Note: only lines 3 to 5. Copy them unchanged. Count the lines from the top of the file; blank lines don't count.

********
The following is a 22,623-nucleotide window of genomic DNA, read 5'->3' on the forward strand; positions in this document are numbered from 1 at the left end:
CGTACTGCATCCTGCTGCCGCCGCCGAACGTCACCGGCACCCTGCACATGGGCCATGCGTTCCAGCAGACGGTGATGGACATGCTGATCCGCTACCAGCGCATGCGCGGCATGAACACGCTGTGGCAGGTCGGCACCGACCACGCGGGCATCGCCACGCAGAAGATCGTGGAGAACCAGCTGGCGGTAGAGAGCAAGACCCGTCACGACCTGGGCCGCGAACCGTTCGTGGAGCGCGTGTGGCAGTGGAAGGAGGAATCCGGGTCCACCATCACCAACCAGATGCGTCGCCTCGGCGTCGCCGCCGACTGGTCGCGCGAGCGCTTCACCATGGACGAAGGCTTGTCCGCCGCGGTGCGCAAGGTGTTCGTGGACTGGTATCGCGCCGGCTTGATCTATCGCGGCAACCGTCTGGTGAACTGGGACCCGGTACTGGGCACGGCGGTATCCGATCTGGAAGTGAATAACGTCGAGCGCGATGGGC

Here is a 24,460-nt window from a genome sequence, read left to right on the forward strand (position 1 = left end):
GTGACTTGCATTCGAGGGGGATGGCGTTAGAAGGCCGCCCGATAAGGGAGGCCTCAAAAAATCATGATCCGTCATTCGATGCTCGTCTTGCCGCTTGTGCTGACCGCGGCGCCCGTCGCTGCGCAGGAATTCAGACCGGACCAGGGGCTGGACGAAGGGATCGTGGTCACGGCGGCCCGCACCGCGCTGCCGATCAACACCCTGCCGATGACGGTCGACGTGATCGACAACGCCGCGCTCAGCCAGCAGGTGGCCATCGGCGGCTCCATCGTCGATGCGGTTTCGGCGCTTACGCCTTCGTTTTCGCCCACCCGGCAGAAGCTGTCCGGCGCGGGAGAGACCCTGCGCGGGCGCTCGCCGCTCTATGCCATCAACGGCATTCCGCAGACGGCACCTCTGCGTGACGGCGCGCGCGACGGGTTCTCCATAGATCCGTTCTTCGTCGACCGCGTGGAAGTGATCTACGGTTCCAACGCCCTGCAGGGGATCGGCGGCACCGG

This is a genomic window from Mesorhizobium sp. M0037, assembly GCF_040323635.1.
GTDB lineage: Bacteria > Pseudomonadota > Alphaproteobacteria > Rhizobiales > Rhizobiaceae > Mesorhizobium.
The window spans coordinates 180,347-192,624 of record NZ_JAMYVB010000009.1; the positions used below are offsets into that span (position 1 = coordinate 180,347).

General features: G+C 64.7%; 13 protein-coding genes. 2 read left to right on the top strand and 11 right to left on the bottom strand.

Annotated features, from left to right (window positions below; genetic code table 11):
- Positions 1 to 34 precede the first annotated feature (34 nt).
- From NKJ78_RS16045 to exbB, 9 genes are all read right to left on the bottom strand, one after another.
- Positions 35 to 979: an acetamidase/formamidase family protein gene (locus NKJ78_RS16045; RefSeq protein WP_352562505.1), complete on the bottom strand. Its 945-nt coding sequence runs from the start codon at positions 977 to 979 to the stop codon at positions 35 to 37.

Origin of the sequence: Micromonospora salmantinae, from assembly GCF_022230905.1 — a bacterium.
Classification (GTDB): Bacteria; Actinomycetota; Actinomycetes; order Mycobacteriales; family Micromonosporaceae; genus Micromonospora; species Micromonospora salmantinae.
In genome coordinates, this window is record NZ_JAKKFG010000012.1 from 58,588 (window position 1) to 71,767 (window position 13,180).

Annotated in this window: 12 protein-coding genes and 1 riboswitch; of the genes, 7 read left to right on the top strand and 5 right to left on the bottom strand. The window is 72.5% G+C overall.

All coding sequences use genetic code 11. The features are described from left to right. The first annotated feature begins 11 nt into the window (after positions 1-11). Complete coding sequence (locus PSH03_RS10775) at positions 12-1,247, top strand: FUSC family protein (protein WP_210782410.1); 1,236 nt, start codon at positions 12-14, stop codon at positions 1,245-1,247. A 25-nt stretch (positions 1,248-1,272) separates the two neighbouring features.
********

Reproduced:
Here is a 24,460-nt window from a genome sequence, read left to right on the forward strand (position 1 = left end):
GTGACTTGCATTCGAGGGGGATGGCGTTAGAAGGCCGCCCGATAAGGGAGGCCTCAAAAAATCATGATCCGTCATTCGATGCTCGTCTTGCCGCTTGTGCTGACCGCGGCGCCCGTCGCTGCGCAGGAATTCAGACCGGACCAGGGGCTGGACGAAGGGATCGTGGTCACGGCGGCCCGCACCGCGCTGCCGATCAACACCCTGCCGATGACGGTCGACGTGATCGACAACGCCGCGCTCAGCCAGCAGGTGGCCATCGGCGGCTCCATCGTCGATGCGGTTTCGGCGCTTACGCCTTCGTTTTCGCCCACCCGGCAGAAGCTGTCCGGCGCGGGAGAGACCCTGCGCGGGCGCTCGCCGCTCTATGCCATCAACGGCATTCCGCAGACGGCACCTCTGCGTGACGGCGCGCGCGACGGGTTCTCCATAGATCCGTTCTTCGTCGACCGCGTGGAAGTGATCTACGGTTCCAACGCCCTGCAGGGGATCGGCGGCACCGG

This is a genomic window from Mesorhizobium sp. M0037, assembly GCF_040323635.1.